By earning your degree, you’re making an important investment in your future. We asked five of our recent graduates for their advice on how new and returning students can make the most of that investment and achieve their personal and professional goals.
From navigating a career change to surviving online classes, here are their tried-and-true tips for success.
1. Trust the process
Your classes won’t always be easy, and it can be tricky to find time for school when you’re balancing a full-time job and/or raising a family – but that doesn’t mean you can’t be successful.
“My advice for other students is to just stay focused,” says Trisha Warner, who earned her surgical technology degree while raising her three children.
“You will be more confident in everything you do. Every class is there for a reason, even if at the time it seems silly. You will make lifelong friends that will help you along the way. No one can take your degree from you.”
2. Get help when you need it
If you do find yourself struggling in class, know that you don’t have to go it alone. Whether you’re attending on campus or online, make sure that you are taking advantage of all the tools and resources at your disposal.
“Ask for help if you need it. This can be very challenging, but it might be what gets you from one week to the next!” says online MBA graduate Stephanie Dennis.
“Use the resources the school has available, whether it’s finding a tutor or making extra time to meet with your instructor,” she adds.
3. Start preparing for your job search BEFORE you graduate
From perfecting your resume to honing your interview skills, you ought to get a jump start on your future job hunt while you’re still in school.
For technology student Mary Kimani, working with Career Services helped her find new opportunities in the IT field.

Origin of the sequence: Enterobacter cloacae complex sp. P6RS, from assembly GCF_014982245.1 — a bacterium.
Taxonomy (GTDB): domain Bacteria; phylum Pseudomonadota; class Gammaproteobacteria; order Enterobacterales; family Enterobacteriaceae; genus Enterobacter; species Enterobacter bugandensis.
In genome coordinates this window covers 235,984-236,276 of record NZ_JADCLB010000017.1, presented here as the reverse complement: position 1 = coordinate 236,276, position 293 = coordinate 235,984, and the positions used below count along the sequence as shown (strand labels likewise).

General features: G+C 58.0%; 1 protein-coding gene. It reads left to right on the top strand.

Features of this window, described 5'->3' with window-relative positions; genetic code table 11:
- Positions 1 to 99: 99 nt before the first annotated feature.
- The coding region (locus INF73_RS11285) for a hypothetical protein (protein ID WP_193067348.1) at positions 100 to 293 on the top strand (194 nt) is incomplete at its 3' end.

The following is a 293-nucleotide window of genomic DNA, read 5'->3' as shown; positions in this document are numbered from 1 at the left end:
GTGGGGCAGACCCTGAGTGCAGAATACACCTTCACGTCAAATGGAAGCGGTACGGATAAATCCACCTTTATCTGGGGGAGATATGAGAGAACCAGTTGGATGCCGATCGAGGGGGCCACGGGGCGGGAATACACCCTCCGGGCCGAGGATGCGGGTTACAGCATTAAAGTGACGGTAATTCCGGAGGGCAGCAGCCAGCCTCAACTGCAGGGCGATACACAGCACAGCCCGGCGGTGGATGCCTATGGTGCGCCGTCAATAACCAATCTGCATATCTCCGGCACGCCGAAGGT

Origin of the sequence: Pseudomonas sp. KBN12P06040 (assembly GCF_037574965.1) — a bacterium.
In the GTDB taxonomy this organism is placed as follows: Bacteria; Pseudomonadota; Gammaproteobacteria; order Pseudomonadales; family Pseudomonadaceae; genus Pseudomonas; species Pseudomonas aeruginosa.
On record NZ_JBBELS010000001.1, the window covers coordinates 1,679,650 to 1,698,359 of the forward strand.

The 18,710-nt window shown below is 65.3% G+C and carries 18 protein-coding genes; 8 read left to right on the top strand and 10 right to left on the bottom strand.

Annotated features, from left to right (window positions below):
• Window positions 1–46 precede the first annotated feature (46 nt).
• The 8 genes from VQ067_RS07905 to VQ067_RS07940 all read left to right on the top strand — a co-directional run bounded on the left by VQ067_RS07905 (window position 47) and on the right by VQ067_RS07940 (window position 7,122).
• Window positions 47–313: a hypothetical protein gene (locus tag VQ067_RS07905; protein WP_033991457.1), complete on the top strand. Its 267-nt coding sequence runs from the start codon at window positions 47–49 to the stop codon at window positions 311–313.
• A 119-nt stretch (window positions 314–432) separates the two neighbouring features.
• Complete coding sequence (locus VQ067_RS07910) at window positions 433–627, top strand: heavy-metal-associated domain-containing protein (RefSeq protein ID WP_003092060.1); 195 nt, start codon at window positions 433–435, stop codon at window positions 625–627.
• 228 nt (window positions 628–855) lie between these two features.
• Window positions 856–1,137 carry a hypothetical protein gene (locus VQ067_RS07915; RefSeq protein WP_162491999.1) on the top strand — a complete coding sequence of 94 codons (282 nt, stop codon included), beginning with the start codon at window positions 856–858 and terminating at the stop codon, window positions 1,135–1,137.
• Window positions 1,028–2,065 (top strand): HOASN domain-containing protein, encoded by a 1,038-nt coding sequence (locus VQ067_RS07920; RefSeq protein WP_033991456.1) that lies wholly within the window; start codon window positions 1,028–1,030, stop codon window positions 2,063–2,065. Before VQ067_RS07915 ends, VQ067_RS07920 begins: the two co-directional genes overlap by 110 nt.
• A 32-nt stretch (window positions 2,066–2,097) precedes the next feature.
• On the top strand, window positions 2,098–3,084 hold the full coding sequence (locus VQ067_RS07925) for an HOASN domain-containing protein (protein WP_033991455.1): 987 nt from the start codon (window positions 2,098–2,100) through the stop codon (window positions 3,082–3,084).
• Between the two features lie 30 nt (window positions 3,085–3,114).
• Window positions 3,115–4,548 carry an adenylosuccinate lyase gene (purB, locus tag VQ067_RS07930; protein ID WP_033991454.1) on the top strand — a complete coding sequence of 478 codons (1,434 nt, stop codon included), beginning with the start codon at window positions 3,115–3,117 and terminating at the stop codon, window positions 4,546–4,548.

“For me, the most challenging part was transitioning into the IT field after being in nursing school for two years,” she said. “I started working on my resume with the help of career services. This helped me start applying for several IT jobs and I received multiple interviews and job offers before graduation.”
4. Make your education work for YOU
Nursing grad Sharese Windley was accustomed to being a great student, but after failing her pharmacology course, she realized that she was going to have to take a different approach to her learning if she wanted to be successful.
“After taking four months off, I re-enrolled and switched to night classes at Herzing,” she said. “Taking classes in the evenings allowed me to study during the day, when my three children were at school. I retook pharmacology and made an A.”
“Failing that class changed my life. It made me reevaluate everything, and I found another route that worked a lot better for me in the long run. You just have to find your own way because the same process or path doesn’t work for everyone.”
5. Don’t get discouraged
When you feel overwhelmed or stressed, remember why you are earning your degree. Know that it’s possible for you to overcome whatever challenges you might be facing to achieve the career and the education you want.
“There may be moments when you want to give up and quit, but it’s the challenging times when we learn the most about ourselves and our abilities,” says business management graduate Virginia C. Cesar Jass.
“If you are struggling, get help. Keep a positive attitude, set attainable goals for yourself and manage your time wisely. Keep your eye on the prize and do everything you can to stay focused and get that degree. You will be so proud of yourself. It is all worth it.”
* Bureau of Labor Statistics (BLS), U.S. Department of Labor, Occupational Outlook Handbook 2021. BLS estimates do not represent entry-level wages and/or salaries. Multiple factors, including prior experience, age, geography market in which you want to work and degree field, will affect career outcomes and earnings. Herzing neither represents that its graduates will earn the average salaries calculated by BLS for a particular job nor guarantees that graduation from its program will result in a job, promotion, salary increase or other career growth.